New Predator Movie: Dan Trachtenberg's Prequel Gets A Clever New Title

If it bleeds, we can kill it; if it's greenlit, we can hype it. 

In 1987, John McTiernan's "Predator" blew up big screens with the story of a paramilitary rescue mission interrupted by a strong-jawed, invisible-at-will, tech-savvy extraterrestrial. Four sequels and some crossovers later (not to mention all of the comic books, novelizations, and video games), a new predator has emerged and is ready to take some trophies.

Production wrapped on the fifth film in the beloved, bloody "Predator" franchise in September of 2021, and fans have been keeping ears to the ground for any word on developments ever since. On Disney+ Day, Deadline revealed that the "Predator" sequel is officially titled "Prey," and is set for release in summer 2022. The first promotional still from the movie and an official logo will be released later on today.

It's Time To Prey

Dan Trachtenberg (he of the taut alien thriller "10 Cloverfield Lane") is at the helm of "Prey," with Amber Midhunter (of FX series "Legion") starring as — last we heard – "a Comanche woman who goes against gender norms and traditions to become a warrior." The movie marks the screenwriting debut of Patrick Aison, but he's no stranger to action; he previously worked as a co-executive producer for the "Jason Bourne" franchise spin-off series, "Treadstone," and as a supervising producer and writer for Amazon's "Jack Ryan" series. John Davis continues his streak of producing every single "Predator" movie in the franchise under his Davis Entertainment banner.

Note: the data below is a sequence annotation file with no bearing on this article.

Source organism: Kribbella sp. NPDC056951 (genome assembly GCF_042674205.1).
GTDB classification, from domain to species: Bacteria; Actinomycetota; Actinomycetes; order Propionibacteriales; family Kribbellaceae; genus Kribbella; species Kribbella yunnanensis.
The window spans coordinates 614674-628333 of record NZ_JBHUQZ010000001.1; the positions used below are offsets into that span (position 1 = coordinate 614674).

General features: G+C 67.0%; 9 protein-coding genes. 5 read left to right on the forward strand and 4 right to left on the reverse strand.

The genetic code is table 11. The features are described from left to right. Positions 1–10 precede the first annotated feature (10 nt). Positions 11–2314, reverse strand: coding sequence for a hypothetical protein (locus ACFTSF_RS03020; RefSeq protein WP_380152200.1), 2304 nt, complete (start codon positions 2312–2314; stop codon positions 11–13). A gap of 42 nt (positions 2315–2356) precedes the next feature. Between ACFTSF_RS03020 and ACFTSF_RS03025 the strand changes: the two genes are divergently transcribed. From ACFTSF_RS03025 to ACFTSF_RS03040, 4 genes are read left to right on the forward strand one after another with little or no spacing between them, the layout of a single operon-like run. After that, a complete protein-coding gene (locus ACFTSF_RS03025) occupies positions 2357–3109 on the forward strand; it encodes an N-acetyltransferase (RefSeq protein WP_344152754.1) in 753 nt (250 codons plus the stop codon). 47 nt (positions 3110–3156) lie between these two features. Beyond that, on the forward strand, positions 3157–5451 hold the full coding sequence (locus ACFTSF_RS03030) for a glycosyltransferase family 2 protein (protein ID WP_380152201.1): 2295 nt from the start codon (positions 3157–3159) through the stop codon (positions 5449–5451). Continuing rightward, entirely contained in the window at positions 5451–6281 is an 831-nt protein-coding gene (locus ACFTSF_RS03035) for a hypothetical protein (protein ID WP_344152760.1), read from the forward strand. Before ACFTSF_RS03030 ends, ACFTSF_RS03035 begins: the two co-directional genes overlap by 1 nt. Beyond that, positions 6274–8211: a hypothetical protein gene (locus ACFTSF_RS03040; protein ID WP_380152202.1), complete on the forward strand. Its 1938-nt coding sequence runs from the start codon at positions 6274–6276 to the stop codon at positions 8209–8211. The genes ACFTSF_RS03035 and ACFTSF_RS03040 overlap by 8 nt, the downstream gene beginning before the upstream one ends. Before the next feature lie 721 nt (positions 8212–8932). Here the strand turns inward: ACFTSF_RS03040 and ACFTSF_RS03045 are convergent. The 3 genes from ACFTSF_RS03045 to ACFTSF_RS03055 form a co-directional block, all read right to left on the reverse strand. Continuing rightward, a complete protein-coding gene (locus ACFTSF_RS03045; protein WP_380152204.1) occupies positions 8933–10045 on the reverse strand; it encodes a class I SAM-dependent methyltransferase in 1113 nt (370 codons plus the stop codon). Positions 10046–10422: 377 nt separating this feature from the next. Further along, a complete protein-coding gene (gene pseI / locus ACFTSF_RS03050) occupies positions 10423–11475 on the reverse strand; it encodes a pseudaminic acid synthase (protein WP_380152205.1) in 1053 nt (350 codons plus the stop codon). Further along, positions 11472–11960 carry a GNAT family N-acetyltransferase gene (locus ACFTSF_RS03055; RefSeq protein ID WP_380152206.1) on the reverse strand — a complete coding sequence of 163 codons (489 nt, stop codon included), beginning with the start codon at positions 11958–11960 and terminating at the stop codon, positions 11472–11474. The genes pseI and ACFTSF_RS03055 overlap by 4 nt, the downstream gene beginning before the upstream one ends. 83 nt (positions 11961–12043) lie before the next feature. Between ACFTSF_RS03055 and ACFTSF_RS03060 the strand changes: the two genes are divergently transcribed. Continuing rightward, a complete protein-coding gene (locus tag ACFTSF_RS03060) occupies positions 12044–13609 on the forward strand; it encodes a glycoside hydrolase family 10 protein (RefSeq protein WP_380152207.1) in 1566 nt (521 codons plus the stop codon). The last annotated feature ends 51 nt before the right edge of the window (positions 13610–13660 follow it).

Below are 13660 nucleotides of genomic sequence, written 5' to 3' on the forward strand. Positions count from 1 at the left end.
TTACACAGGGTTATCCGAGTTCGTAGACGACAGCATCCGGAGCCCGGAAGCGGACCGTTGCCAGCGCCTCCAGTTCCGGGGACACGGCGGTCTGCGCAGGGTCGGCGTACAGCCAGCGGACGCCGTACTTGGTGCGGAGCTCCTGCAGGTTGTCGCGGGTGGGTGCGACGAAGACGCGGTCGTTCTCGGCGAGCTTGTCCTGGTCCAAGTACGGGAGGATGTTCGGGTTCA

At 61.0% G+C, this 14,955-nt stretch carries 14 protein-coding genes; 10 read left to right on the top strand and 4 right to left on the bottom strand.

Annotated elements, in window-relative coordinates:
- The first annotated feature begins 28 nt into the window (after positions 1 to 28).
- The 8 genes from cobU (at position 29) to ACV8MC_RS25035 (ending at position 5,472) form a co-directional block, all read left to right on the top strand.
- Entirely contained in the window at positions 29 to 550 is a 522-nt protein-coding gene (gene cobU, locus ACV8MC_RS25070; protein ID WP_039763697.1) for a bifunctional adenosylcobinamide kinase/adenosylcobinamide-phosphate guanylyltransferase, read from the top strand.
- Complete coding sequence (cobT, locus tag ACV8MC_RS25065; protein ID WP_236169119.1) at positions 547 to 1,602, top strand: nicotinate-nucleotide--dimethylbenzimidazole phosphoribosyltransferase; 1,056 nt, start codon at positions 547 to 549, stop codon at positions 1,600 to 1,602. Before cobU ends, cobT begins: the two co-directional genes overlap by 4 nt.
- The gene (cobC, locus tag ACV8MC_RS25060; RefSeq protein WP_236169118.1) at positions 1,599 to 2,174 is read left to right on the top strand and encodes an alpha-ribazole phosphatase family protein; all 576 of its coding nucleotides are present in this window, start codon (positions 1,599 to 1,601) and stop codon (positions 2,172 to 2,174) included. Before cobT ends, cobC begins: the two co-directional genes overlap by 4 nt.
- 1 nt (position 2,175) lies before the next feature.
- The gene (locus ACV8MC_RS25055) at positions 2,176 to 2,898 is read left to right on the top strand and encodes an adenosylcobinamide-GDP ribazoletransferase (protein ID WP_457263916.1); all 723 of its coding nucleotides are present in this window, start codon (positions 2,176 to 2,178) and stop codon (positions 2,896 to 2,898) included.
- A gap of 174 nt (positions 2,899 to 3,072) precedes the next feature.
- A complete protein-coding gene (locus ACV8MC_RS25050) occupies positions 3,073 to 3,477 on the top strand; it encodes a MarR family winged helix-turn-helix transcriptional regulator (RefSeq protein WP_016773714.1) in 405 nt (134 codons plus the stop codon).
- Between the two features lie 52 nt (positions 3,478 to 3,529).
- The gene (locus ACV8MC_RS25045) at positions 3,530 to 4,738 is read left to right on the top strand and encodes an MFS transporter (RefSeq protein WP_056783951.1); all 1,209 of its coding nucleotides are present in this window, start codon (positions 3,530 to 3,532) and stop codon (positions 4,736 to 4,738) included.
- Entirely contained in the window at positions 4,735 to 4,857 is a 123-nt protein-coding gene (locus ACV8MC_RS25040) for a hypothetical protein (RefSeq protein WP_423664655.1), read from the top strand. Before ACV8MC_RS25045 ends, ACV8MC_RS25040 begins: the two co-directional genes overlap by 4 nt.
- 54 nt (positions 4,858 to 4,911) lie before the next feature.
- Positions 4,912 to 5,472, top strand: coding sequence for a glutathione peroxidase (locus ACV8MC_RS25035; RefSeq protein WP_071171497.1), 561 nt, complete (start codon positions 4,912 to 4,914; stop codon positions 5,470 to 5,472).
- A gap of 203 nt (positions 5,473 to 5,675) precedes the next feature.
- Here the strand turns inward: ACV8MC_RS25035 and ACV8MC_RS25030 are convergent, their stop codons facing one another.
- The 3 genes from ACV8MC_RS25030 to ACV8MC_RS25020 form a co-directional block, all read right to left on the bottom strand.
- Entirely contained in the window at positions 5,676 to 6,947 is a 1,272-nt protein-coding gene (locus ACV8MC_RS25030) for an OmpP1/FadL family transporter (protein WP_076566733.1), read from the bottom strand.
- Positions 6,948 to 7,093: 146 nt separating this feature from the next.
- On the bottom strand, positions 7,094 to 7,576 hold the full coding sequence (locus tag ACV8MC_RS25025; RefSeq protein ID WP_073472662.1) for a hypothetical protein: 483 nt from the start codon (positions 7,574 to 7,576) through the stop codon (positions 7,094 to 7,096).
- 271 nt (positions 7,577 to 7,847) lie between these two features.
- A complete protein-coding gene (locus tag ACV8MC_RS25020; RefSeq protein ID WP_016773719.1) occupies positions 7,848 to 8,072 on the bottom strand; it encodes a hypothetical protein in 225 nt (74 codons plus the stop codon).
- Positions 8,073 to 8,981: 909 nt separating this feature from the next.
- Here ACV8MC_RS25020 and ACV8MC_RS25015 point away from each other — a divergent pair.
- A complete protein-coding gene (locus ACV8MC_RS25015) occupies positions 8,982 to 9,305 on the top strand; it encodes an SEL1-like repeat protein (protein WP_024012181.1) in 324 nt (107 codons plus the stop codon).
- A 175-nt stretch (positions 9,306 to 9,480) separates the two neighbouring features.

The film narrowly arrives before a copyright courtroom showdown. The original writers of the first two "Predator" films, Jim and John Thomas, have filed a series of termination notices that challenge Disney's claim on the rights to the headhunting alien and all stories therein. The brothers are exploiting a provision in copyright law that lets the authors of a piece of copyrighted media (or their heirs) terminate the grant of a license transfer for a work the author has a copyright claim on, then reclaiming the work for themselves. This provision can override certain contracts — like, say, Disney's acquisition of 20th Century Fox. The Thomas Brothers, if successful, would reclaim the rights to their work in 2023, according to the third termination notice filed (which marks 35 years after the 1987 release of "Predator"). 

Disney has not challenged this third notice, but they did file a countersuit in April, likely to keep the rights to "Hunters" until after the series drops. Until then, "Prey" has been cleared to grace our screens. The movie is set to release on Hulu in the United States and on Star internationally in summer 2022. It's currently unclear whether it will also get a theatrical release.